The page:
Peregian Beach Community Association is pleased about a positive response by several councillors to our campaign for a more rigorous process to stop developers ‘land banking’ and encourage them to get on with developments in the time frame that’s been approved.
PBCA President Barry Cotterell says developers in Noosa are routinely allowed six years to commence and two more to complete. “But the reality” he says, “is that they sometimes delay projects – or ‘landbank’ them – and then apply for an extension hoping they can get it rubber-stamped by Council staff.
Instead, he says, when developers want to extend approvals beyond the original date, this should be decided by the elected Councillors armed with any changed information and ready to ask some pointed questions on behalf of the community.
Barry Cotterell says developers looking for an extension need to provide;
· a new estimate of the work involved and time to completion.
· And the reason for the delay.
Where little or no work has been completed on a project, they should explain what circumstances have changed, and why an extension is justified given their failure to act on the original approval.
To underline the importance of this change, an example is the 2016 Noosa Council extension of a previous Sunshine Coast Council approval for a large nursing home on the controversial Glossy Black Cockatoo site in Sunrise Beach. This decision was delegated to Council staff without reference to Councillors.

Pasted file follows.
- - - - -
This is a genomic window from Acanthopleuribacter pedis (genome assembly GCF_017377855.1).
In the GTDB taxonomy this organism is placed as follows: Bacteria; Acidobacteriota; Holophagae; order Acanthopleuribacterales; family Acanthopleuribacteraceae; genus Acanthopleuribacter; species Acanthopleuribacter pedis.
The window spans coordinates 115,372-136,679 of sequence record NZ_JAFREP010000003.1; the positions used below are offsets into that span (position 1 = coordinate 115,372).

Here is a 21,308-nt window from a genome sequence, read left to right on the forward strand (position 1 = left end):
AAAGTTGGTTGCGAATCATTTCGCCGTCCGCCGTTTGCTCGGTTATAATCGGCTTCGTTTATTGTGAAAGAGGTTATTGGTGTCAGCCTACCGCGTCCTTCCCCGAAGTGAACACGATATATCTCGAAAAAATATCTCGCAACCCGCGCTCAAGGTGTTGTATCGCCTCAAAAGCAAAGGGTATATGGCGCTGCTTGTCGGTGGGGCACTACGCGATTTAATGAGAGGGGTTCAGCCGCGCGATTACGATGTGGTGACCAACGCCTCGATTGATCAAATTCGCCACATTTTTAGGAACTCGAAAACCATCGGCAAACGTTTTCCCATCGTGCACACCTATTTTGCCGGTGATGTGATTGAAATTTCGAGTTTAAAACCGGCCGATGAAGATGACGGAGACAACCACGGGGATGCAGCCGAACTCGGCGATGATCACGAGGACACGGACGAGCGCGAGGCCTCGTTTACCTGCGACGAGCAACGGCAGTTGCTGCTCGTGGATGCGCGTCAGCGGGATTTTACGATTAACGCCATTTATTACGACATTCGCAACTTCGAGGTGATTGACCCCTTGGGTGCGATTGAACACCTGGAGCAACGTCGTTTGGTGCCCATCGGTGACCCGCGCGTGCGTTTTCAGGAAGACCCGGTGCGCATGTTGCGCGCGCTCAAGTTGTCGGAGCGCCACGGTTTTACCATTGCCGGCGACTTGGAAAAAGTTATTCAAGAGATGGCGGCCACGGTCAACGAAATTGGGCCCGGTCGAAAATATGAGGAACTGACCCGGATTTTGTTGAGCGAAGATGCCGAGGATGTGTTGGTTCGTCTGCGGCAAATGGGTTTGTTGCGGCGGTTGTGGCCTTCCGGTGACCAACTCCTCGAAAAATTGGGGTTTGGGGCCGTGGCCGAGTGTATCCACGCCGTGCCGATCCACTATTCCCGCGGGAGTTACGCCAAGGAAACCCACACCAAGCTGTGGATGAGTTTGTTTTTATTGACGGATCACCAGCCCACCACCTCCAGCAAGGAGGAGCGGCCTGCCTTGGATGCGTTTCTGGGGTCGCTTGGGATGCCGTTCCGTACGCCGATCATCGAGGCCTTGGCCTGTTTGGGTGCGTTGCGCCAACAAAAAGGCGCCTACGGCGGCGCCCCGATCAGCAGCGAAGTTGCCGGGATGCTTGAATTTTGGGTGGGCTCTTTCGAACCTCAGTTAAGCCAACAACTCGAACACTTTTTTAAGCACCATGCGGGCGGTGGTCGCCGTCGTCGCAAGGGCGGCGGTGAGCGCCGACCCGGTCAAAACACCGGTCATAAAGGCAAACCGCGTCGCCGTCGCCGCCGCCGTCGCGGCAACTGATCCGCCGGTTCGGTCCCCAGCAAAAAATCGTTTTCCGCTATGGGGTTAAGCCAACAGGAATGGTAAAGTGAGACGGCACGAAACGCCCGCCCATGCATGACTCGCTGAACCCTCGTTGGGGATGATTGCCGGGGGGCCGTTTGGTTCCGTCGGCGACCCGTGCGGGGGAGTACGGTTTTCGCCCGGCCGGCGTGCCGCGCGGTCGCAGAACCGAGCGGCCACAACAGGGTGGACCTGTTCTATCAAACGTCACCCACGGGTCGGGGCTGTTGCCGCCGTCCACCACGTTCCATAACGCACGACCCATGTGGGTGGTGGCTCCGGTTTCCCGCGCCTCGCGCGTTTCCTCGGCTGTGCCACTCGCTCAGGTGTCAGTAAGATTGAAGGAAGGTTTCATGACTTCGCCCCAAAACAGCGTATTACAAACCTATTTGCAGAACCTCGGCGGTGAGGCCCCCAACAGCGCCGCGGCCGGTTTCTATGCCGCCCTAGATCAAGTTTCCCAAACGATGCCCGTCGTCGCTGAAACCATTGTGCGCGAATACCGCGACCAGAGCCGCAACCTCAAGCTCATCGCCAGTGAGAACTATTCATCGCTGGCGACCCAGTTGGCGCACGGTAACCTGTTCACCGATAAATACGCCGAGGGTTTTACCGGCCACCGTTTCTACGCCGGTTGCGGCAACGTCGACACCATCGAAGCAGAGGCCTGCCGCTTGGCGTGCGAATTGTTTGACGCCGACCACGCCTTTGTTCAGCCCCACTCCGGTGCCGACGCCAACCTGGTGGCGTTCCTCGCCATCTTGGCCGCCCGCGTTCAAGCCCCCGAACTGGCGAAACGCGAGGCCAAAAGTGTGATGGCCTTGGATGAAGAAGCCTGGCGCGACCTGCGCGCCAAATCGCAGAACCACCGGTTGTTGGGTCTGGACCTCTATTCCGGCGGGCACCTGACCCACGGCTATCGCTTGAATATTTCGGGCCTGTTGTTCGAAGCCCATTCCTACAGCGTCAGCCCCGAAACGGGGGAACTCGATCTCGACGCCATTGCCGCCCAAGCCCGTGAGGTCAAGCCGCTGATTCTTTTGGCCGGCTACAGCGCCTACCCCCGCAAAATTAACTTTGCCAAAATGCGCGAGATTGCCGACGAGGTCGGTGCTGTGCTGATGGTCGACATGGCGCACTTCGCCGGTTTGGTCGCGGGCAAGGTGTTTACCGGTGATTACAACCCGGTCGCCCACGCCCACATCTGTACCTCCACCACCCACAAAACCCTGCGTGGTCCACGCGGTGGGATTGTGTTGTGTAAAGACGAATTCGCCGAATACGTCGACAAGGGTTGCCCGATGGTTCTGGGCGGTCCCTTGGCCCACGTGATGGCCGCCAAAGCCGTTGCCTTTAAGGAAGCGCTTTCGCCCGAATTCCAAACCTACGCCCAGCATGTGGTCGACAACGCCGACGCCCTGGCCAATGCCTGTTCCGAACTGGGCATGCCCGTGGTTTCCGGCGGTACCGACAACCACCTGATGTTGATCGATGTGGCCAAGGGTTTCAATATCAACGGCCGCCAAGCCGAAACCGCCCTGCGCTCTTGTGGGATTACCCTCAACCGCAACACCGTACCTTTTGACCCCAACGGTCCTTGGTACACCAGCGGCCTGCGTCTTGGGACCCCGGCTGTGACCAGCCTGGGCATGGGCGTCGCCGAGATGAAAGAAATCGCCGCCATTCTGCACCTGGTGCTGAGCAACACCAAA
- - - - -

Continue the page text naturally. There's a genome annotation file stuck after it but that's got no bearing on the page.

Mr Cotterell says the extension may not have been granted if the elected Councillors had been directly involved in the process, asking appropriate questions.
On the other hand, he says, we have seen this policy working well when Councillors refused to approve an extension of the prominent ‘Friendly Grocer’ site DA in Peregian Beach. “This refusal was upheld by the Planning and Environment Court because things had changed since the approval was first granted”
PBCA recently wrote to all Councillors about the policy and is delighted at the positive response so far.
Barry Cotterell says it would allow for better planned communities, and fewer festering problems where timely development should be expected.
He says “every Council in Queensland should be looking at this improvement.”